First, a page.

- 8 large eggs, hard boiled, peeled and chopped
- 6 tablespoons mayonnaise
- 1/2 teaspoon Spanish paprika
- Kosher salt
- 12 ounces albacore tuna
- Freshly ground black pepper
- 1 large lemon
- 2 scallions, green parts only, thinly sliced
- 6 slices seeded rye bread
- 1 small bag kettle-cooked BBQ potato chips
I have such a vivid memory of my mother assembling this sandwich. It's completely make-ahead and assemble just before eating. The sandwich offers so much flavor and texture: The chips, the egg salad, the tuna salad. It's like a very smart assembly of classic items that come together brilliantly. It's great for a group and can even be made in miniature versions for a small bite. Most of all: it's the story. It's that private way we all make food for ourselves... A sandwich is so personal. This is my mom's sandwich story I'm sharing with you.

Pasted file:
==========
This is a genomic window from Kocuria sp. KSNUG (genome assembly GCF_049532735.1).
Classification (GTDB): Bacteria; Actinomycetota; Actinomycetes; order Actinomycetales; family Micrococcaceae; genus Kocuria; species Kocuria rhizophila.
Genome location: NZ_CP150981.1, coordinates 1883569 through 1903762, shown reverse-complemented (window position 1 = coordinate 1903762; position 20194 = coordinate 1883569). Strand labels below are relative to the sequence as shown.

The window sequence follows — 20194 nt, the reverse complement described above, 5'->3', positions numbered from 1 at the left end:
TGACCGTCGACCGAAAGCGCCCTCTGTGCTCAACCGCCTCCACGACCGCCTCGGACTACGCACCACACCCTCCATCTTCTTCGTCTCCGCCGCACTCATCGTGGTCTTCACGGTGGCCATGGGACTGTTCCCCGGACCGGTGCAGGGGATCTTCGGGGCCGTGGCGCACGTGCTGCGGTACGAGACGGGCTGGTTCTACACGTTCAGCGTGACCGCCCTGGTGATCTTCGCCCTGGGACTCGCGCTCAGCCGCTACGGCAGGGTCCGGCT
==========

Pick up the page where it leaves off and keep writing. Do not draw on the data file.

There's irony in having such a great and decadent sandwich made for you as a kid when you grow up literally across the street from the iconic Carnegie deli in New York City. And it's a whole lotta sandwich and bread. But it's also a stunning mix of tastes, textures and peppery notes. It also could often be made from my mom's pantry without a trip to the store. She was always trying to sell me hard boiled eggs or canned tuna anyway. I made it again recently and realized I forgot how good it is.
Make the egg salad: In a medium bowl, combine the eggs with half of the mayonnaise, the paprika and a generous pinch salt. Stir to combine. Taste for seasoning. Set aside.
Make the tuna salad: in another medium bowl, combine the tuna with the remaining mayonnaise, a generous pinch salt, black pepper and the juice from the lemon. Stir to blend. Taste.
Assemble the sandwiches: Lay two slices of the bread on a flat surface and top each with half of the egg salad. Sprinkle with the scallions. Place another slice of bread on top of each and top with half of the tuna salad. Top each with half of the potato chips and the remaining slice of bread. Press down gently to have it all come together. Devour.